The saga of a well-situated American doctor and his Swiss-born wife caught up in Resistance activity in occupied Paris.
Kershaw (The Liberator: One World War II Soldier's 500-Day Odyssey from the Beaches of Sicily to the Gates of Dachau, 2012, etc.) tells a sympathetic story of an American doctor at Neuilly-sur-Seine’s prestigious American Hospital in Paris, a veteran of World War I who married a Parisian and resolved, with her and their adolescent son, to stay in Paris and carry on when the Nazis arrived. Dr. Sumner Jackson was the chief surgeon of the American Hospital, a somewhat forbidding, short-tempered, enormously capable doctor who decided to stay in Paris when the Nazis invaded, mainly because his wife, Toquette, was so ardently opposed to living in America. Many of the other chief doctors at the hospital decamped (or committed suicide), but Jackson stayed on, making sure the hospital stayed full—he evacuated the French and protected the English and American POW patients by falsifying records—so that the Germans would not think to close it. Kershaw also depicts the tightening of the SS tentacles on life in Paris thanks to the impassioned work of Paris Gestapo chief Helmut “Bones” Knochen, who lodged on the chic Avenue Foch, where Jackson and his family also lived. The avenue, named for the hero of World War I who had shamed the vanquished Germans at Versailles—an irony not lost on the occupiers—became the locus of Nazi power in Paris and was thus attractive to the leaders of the Resistance, who enlisted Toquette to use the family’s place as a spy drop. Famine, patriotism, collaboration, deportation—Kershaw portrays the suspense and terror of this time in the plight of one well-intentioned American-French family caught up in the horror.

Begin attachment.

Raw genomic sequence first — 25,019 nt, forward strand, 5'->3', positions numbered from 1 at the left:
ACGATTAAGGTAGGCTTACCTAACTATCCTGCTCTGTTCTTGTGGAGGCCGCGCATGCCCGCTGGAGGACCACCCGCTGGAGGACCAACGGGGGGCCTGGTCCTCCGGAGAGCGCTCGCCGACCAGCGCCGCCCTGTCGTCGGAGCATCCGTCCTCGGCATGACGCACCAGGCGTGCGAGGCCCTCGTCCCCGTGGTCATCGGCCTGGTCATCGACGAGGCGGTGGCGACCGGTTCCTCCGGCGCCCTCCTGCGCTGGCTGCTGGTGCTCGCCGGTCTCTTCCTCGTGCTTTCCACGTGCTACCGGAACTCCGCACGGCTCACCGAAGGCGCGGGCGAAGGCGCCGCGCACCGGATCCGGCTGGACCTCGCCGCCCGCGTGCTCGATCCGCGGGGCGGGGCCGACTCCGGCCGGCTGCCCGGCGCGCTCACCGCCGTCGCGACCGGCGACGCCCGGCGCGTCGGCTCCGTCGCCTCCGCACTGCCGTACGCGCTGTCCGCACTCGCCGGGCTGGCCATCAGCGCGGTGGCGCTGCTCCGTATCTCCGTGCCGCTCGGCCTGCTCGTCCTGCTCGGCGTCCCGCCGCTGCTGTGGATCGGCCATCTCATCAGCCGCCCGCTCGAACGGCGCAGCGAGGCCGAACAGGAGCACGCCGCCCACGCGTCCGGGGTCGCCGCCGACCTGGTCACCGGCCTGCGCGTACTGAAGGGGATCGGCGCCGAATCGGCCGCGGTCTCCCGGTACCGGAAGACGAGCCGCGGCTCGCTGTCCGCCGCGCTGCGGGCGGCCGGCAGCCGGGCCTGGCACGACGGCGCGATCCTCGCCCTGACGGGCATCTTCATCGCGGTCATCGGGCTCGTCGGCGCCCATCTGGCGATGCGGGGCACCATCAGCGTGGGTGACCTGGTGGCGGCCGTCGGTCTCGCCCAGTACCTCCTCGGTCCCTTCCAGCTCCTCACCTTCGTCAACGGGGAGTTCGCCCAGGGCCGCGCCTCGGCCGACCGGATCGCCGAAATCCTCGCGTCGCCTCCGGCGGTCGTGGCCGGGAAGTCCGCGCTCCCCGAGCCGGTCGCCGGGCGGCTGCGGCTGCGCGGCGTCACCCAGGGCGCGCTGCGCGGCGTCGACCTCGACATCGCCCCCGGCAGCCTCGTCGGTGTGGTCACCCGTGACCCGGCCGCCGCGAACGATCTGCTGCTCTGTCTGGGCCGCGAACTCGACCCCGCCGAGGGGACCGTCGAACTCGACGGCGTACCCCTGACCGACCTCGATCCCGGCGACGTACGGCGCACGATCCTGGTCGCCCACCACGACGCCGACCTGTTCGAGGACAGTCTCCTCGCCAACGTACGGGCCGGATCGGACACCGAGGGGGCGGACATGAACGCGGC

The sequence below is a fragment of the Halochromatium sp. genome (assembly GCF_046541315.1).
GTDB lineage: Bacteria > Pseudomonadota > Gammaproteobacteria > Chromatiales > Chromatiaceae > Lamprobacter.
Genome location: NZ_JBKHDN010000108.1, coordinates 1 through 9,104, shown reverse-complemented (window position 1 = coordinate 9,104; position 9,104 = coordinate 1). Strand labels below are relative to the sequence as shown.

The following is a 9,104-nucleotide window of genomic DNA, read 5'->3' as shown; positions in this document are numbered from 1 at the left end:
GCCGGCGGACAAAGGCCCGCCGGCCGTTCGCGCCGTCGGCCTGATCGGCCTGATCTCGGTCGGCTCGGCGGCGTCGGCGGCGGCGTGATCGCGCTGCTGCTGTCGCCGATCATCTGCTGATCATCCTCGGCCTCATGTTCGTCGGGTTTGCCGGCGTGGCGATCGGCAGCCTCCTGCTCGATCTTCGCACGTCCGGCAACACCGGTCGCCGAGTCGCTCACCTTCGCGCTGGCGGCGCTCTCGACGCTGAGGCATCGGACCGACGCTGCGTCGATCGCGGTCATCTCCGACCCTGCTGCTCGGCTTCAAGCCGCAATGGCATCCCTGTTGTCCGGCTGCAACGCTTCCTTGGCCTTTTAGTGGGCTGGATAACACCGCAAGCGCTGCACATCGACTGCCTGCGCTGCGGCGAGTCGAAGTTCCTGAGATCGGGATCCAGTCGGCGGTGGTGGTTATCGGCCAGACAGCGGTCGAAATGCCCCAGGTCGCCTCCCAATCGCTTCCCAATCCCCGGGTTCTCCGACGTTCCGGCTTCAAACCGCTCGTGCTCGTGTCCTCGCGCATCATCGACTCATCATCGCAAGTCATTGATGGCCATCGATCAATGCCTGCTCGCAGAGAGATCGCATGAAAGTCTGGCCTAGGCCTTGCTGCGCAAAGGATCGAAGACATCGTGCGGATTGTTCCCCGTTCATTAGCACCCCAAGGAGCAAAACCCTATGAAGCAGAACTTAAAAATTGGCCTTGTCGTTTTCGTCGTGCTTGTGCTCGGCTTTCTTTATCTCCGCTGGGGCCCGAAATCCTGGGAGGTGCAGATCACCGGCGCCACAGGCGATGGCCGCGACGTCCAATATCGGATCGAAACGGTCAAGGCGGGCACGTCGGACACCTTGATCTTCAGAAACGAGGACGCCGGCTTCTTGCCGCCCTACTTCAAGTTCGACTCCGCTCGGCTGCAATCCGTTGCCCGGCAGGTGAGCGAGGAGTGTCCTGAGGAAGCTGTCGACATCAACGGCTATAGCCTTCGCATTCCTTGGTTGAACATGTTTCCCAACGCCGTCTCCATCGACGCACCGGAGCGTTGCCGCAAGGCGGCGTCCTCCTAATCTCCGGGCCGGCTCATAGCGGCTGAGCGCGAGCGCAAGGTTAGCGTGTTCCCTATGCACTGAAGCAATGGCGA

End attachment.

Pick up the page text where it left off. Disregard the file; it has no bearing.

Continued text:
A tenderly engaging saga of solid research and emotional connection.